By Rand Paul
Obama acts as though we no longer have a Constitution
Independent voices from the TWT Communities
On the second anniversary of the uprising that ended Hosni Mubarak's 29-year rule, Egyptian youth who were the driving force behind that protest say Islamists hijacked their revolution, and they despair over the future of the North African nation.
Bahrain's highest court this week upheld prison terms for 20 opposition figures — including eight sentenced to life — for plots to overthrow the government in a decision likely to touch off more protests in the Gulf nation and bring renewed criticism from its Western allies.
The only female judge to sit on Egypt's highest court said Tuesday she has filed the first legal challenge against the country's highly contentious constitution, which cost her the seat she held.
Egypt's opposition alliance was staging rallies across the country on Tuesday to protest a contentious Islamist-backed draft constitution, after the country's Ministry of Justice ordered a probe into allegations of widespread voting irregularities during Saturday's first round of voting on the document.
Opposing sides in Egypt's political crisis were staging rival rallies on Friday, the final day before voting starts on a contentious draft constitution that has plunged the country into turmoil and deeply divided the nation.
One of Egypt's most prominent ultraconservative Muslim clerics had high praise for the country's draft constitution. Speaking to fellow clerics, he said this was the charter they had long wanted, ensuring that laws and rights would be strictly subordinated to Islamic law.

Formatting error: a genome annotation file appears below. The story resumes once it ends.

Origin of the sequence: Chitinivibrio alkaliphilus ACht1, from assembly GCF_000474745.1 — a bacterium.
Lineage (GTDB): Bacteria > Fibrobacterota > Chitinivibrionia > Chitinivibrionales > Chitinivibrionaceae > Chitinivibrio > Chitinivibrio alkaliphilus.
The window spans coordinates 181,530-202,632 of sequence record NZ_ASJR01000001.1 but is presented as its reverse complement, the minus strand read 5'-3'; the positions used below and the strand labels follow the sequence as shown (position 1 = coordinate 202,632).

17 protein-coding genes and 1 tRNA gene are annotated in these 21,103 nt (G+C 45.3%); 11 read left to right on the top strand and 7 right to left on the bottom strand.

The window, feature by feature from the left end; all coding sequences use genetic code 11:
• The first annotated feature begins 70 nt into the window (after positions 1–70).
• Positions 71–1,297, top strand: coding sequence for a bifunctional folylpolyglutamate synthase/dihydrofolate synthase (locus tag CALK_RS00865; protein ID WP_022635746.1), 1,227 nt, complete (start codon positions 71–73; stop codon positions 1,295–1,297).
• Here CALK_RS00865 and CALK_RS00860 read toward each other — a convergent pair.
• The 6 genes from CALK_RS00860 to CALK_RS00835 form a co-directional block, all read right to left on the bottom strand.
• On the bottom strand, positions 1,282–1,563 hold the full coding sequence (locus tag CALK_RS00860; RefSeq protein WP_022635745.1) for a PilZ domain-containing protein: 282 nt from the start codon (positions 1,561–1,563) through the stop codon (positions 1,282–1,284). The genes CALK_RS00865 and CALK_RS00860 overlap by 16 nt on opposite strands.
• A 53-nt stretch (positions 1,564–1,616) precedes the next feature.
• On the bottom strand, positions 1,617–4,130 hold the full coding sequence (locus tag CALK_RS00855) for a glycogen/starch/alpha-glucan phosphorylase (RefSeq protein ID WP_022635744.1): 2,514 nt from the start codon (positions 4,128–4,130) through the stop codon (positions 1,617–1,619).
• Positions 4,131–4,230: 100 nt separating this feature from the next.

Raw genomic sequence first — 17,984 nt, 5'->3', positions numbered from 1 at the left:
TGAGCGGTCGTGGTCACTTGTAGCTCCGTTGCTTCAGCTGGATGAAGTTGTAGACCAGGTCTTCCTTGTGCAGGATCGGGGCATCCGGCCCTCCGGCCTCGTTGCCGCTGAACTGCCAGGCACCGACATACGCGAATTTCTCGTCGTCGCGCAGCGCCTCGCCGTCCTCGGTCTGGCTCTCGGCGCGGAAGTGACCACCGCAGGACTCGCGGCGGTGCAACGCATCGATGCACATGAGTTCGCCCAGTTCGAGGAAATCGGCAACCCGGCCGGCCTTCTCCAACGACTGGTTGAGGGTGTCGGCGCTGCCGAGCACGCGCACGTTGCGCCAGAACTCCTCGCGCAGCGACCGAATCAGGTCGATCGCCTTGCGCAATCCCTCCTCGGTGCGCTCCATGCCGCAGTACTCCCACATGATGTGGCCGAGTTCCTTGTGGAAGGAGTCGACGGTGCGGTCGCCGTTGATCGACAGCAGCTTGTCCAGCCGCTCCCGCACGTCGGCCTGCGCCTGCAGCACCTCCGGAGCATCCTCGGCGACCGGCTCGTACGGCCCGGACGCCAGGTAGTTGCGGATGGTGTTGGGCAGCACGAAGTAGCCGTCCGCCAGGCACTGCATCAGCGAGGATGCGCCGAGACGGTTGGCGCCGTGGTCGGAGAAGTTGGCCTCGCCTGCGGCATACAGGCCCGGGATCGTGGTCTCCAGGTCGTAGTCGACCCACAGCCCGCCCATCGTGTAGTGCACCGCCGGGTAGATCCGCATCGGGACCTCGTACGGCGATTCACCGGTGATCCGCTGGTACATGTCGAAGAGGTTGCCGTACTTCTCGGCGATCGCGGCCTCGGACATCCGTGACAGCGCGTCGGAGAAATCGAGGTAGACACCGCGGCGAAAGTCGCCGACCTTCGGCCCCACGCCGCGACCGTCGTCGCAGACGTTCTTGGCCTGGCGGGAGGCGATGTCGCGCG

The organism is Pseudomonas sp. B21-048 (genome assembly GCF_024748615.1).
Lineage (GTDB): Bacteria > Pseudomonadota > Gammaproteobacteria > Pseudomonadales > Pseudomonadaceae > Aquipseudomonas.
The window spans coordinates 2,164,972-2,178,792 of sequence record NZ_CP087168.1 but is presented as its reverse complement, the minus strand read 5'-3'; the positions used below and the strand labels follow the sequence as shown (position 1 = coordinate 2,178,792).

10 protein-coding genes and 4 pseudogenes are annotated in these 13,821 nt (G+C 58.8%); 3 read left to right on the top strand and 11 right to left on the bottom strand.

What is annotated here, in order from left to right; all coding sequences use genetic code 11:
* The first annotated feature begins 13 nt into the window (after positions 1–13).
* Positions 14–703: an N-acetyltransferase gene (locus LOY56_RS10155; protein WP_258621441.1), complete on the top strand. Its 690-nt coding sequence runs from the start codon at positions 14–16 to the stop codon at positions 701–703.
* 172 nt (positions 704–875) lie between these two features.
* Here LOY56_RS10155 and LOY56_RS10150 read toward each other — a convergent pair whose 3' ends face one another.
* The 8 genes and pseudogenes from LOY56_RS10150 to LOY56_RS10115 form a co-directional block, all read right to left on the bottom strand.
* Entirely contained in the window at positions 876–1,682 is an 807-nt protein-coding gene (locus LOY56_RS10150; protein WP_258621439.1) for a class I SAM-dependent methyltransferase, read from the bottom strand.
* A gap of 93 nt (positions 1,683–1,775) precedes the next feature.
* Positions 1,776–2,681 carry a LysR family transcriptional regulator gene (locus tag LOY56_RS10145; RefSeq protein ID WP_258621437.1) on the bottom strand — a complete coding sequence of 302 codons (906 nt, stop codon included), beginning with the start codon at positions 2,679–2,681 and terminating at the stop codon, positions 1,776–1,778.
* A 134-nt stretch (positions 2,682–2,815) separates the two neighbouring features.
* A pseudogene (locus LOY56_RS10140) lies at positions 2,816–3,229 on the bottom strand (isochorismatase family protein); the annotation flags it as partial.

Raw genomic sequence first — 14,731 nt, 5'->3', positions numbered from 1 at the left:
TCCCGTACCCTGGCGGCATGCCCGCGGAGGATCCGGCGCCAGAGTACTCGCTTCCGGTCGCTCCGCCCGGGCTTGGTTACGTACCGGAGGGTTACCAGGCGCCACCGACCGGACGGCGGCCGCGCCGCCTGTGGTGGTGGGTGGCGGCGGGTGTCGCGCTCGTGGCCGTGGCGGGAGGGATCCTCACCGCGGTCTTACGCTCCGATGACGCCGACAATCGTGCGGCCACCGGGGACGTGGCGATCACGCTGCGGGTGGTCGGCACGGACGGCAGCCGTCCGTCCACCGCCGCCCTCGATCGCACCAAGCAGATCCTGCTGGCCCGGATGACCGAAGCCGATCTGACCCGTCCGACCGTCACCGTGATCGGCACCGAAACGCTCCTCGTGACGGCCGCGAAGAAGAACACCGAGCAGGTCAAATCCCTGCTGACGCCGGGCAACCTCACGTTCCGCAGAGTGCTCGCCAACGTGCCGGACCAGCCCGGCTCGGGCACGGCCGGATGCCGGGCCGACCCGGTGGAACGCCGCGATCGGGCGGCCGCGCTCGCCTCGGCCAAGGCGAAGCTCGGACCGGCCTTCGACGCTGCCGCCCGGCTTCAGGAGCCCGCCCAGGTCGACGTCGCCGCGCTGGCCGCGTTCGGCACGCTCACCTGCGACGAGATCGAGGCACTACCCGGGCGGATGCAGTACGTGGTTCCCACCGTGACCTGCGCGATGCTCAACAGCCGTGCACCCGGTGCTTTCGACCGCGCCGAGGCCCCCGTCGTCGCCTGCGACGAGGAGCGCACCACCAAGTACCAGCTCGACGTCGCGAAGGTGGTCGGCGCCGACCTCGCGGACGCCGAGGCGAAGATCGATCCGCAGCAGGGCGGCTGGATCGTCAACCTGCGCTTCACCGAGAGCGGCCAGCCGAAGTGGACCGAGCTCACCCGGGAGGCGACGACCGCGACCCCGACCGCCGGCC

Egyptian President Mohammed Morsi faced the prospect of widening civil disobedience on Monday as the media and the tourism industry pondered measures to join a protest by judges against the Islamist leader.
Egypt's top court suspended its work indefinitely to protest "psychological and physical pressures" after supporters of the Islamist president prevented judges from entering the courthouse Sunday to rule on the legitimacy of a disputed constitutional assembly.
Egypt's political crisis deepened over the weekend, as judges shut down the country's highest court Sunday after crowds of Islamists backing the government surrounded the courthouse.
More than 100,000 protesters took to the streets in Egypt vowing to stop a draft constitution that Islamist allies of President Mohammed Morsi approved early Friday in a rushed, all-night session without the participation of liberals and Christians.
The power struggle between Egypt's Islamic and secularist forces intensified Wednesday, with some analysts warning of civil war and supporters of the Islamist government planning to march Saturday on a central square in Cairo where opponents have been holding a sit-in for more than a week.
Egypt's two highest appeals courts suspended their work Wednesday to protest presidential decrees that gave the country's Islamist leader Mohammed Morsi nearly absolute powers, state television reported.
Earlier this year, most analysts in Egypt assessed Field Marshal Hussein Tantawi to be the key figure in that country's politics and President Mohamed Morsi to be a lightweight. Mr. Morsi fired Field Marshal Tantawi on Aug. 12.
The power struggle that has pitted Egypt's first democratically elected president against his country's courts and military has drifted into murky legal waters, leaving analysts, officials and ordinary Egyptians scratching their heads over the question: who has the law on their side?
Egypt's Islamist-dominated parliament opened a new front in the country's leadership showdowns Tuesday by meeting in defiance of orders that disbanded the chamber and brought President Mohammed Morsi in conflict with both the powerful military and the highest court.